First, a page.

Before even cracking the binding on The Invisible Spotlight: What Managers Can’t Hide my first thought was, “Oh sure, another heady management self-help book written by those who haven’t a clue.”
However, much to my surprise what I found was an insightful look into the psyche of not only the manager, but also the employee and how they view managers’ actions. Craig Wasserman and Doug Katz have put together a treasure trove of relevant, specific and actionable observations, resulting in many aha moments from cover to cover.
The Invisible Spotlight is an exceptionally easy read. I was able to read the 150-page paperback during one flight from Fort Worth to Washington, D.C. Each chapter focuses on specific behaviors managers engage in, and how those we supervise perceive our actions. The book opens with a typical dinner conversation an employee has with his or her spouse about what their manager did that day and how those actions impacted the employee. This approach is carried in large measure throughout the book and is an excellent way to illustrate something we as managers rarely consider.
The authors routinely use the term “Invisible Spotlight” to reference the focus our employees have on every aspect of our leadership style. Not only what we do, but more importantly how we do it.
Scenarios are presented throughout the book depicting the many missteps leaders often make when trying to “improve” people or organizations. In one such case, a superficial manager tries to force a “caring culture” on employees, though she rarely demonstrates a caring demeanor toward her own employees. In another, a well-intentioned manager improves the operational and financial performance of a trucking company division at the deep personal expense of those around him. In both cases, the authors demonstrate how the manager often ends up as the person most detrimentally impacted by their actions.
As these scenarios played out on the page, I found myself thinking this book could also be subtitled “The Funhouse Mirror,” for how it forces you to look in the proverbial mirror at your past and, more importantly, future actions, both on and off the job. The image you see in the funhouse mirror is usually quite different than how you might normally see yourself.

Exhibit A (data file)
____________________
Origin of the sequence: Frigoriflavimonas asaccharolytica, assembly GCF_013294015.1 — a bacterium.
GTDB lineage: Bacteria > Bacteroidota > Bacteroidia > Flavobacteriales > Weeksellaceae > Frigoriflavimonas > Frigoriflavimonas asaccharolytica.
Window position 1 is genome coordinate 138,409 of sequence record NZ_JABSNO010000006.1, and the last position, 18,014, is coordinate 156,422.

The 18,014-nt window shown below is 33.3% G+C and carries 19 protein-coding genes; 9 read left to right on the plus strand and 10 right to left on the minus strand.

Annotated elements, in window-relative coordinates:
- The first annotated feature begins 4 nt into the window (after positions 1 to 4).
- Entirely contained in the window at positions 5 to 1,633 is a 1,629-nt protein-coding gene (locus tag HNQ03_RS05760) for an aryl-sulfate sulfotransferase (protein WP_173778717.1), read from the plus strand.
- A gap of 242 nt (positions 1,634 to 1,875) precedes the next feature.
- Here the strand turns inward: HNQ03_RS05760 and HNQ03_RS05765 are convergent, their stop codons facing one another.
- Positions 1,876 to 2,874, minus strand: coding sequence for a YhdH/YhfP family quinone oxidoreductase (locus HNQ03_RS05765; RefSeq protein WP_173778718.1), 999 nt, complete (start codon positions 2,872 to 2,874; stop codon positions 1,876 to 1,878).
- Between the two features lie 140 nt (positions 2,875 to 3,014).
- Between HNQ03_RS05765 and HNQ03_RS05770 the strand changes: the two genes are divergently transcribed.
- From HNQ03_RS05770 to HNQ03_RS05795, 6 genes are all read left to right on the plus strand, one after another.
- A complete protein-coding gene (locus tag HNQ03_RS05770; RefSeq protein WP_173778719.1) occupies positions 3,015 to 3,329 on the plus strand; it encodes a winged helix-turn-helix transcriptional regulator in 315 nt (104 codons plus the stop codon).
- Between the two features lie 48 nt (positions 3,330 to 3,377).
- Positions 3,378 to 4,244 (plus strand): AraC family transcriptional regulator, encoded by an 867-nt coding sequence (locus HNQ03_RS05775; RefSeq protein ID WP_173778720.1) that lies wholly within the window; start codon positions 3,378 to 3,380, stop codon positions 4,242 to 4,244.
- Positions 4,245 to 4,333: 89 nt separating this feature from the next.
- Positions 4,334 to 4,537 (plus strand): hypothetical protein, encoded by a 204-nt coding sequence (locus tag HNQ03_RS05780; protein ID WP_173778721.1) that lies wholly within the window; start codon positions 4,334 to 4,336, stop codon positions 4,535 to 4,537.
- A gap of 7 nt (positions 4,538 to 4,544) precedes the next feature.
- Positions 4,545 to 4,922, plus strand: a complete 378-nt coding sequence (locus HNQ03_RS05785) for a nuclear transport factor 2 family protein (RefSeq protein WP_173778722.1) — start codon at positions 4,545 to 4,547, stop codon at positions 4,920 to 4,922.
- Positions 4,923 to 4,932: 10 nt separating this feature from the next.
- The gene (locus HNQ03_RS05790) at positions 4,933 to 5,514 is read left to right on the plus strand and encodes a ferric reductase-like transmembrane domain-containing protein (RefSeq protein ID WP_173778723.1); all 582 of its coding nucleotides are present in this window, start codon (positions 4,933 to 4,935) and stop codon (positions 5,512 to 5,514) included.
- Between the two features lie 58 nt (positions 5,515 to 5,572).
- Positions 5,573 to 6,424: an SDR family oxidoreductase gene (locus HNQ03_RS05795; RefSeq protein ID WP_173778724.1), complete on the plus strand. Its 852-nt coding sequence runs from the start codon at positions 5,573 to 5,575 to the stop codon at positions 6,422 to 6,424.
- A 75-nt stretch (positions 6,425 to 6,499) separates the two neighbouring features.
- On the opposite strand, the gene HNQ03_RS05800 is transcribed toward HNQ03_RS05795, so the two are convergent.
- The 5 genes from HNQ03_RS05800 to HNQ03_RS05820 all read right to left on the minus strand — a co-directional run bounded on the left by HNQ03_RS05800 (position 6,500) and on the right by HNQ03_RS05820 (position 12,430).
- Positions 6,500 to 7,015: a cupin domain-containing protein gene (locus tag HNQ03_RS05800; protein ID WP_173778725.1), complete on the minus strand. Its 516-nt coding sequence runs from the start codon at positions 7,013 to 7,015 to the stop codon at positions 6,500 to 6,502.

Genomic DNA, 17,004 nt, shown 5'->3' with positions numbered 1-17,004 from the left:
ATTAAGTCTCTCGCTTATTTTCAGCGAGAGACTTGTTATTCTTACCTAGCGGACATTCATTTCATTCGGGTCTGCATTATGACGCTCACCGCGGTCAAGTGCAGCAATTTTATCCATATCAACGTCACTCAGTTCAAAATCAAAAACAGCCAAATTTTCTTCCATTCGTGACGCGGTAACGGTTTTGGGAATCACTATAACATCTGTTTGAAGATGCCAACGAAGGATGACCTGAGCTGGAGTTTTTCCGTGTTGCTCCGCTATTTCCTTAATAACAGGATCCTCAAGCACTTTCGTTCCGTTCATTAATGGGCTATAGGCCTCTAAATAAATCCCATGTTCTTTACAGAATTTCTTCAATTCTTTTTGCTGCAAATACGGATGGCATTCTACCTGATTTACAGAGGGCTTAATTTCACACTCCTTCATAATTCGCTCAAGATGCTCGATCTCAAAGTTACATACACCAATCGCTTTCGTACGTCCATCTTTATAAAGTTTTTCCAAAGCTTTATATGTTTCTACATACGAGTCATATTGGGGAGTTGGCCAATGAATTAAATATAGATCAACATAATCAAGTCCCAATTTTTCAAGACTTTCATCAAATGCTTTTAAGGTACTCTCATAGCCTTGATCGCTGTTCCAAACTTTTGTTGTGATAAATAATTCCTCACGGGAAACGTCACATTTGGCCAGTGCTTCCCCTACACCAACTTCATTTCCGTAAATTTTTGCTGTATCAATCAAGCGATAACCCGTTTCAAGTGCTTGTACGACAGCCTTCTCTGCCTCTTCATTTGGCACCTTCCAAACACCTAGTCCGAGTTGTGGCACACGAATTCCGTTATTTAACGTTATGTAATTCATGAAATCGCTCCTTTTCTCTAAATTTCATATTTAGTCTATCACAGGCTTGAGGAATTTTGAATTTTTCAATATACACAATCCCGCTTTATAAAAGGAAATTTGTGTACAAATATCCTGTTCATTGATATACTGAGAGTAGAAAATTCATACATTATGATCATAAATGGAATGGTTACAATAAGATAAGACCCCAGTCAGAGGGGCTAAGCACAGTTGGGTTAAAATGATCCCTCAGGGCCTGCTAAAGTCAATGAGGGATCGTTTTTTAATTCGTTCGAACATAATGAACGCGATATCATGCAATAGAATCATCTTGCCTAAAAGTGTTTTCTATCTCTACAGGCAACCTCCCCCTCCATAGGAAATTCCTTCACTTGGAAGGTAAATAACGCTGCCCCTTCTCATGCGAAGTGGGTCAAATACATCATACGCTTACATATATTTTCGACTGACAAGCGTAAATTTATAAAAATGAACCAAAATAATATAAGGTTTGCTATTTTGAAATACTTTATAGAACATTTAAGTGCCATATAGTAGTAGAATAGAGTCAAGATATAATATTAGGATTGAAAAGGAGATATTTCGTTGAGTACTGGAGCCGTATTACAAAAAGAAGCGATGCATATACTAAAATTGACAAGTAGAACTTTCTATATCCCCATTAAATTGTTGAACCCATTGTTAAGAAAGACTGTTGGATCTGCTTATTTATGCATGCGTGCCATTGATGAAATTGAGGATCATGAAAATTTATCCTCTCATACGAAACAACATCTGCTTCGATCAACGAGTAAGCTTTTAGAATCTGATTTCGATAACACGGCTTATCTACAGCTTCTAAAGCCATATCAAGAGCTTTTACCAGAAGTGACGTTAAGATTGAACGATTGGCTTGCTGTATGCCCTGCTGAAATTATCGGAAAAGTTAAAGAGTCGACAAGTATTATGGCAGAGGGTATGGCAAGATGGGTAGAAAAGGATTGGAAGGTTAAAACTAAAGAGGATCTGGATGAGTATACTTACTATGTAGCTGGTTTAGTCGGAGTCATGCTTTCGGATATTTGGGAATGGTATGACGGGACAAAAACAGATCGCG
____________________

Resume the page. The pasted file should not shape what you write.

I highly recommend this book. And trust me—your employees want you to read this book! Like me, you’ll identify with many of the characters and learn from Wasserman and Katz’s expert guidance how to make the spotlight work for you and your employees.
Learn more about The Invisible Spotlight: What Managers Can’t Hide.
Matt Zavadsky, MS-HSA, EMT, is director of public affairs for MedStar EMS, the public utility model system in Fort Worth and 14 surrounding cities in North Texas. He holds a master’s degree in Health Service Administration and has 30 years’ experience in EMS, including volunteer, fire-based, public and private-sector EMS agencies. He is a former paramedic and has managed private sector ambulance services in four states, as well as serving as a regulator. Matt is a frequent speaker at national conferences and has done consulting on numerous EMS issues, specializing in high-performance system operations, public/media relations, public policy, employee recruitment and retention, data analysis, costing strategies and EMS research. He has served as chair of the American Ambulance Association's Industry Image Committee and as a member of its Professional Standards, Strategic Development and Management Training Institute Committees. He is adjunct faculty for the University of Central Florida’s College of Health and Public Affairs, teaching courses in healthcare Economics and policy, healthcare finance, ethics, managed care and U.S. healthcare systems.